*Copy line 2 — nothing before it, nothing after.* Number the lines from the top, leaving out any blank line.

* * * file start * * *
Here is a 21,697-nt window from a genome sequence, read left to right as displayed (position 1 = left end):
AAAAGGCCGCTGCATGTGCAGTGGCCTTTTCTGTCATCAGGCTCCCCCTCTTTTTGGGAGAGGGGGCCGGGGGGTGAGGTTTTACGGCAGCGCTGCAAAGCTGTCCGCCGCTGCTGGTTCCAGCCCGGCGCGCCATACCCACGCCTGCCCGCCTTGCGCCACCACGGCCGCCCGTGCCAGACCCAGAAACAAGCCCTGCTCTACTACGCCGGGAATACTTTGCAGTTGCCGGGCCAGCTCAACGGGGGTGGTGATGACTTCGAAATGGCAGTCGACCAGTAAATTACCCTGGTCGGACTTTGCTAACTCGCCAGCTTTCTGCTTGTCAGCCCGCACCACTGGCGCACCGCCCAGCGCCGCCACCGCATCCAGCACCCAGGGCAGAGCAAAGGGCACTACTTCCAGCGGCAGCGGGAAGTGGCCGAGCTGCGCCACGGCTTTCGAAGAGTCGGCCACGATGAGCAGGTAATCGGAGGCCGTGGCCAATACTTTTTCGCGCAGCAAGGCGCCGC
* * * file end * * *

AAAAGGCCGCTGCATGTGCAGTGGCCTTTTCTGTCATCAGGCTCCCCCTCTTTTTGGGAGAGGGGGCCGGGGGGTGAGGTTTTACGGCAGCGCTGCAAAGCTGTCCGCCGCTGCTGGTTCCAGCCCGGCGCGCCATACCCACGCCTGCCCGCCTTGCGCCACCACGGCCGCCCGTGCCAGACCCAGAAACAAGCCCTGCTCTACTACGCCGGGAATACTTTGCAGTTGCCGGGCCAGCTCAACGGGGGTGGTGATGACTTCGAAATGGCAGTCGACCAGTAAATTACCCTGGTCGGACTTTGCTAACTCGCCAGCTTTCTGCTTGTCAGCCCGCACCACTGGCGCACCGCCCAGCGCCGCCACCGCATCCAGCACCCAGGGCAGAGCAAAGGGCACTACTTCCAGCGGCAGCGGGAAGTGGCCGAGCTGCGCCACGGCTTTCGAAGAGTCGGCCACGATGAGCAGGTAATCGGAGGCCGTGGCCAATACTTTTTCGCGCAGCAAGGCGCCGC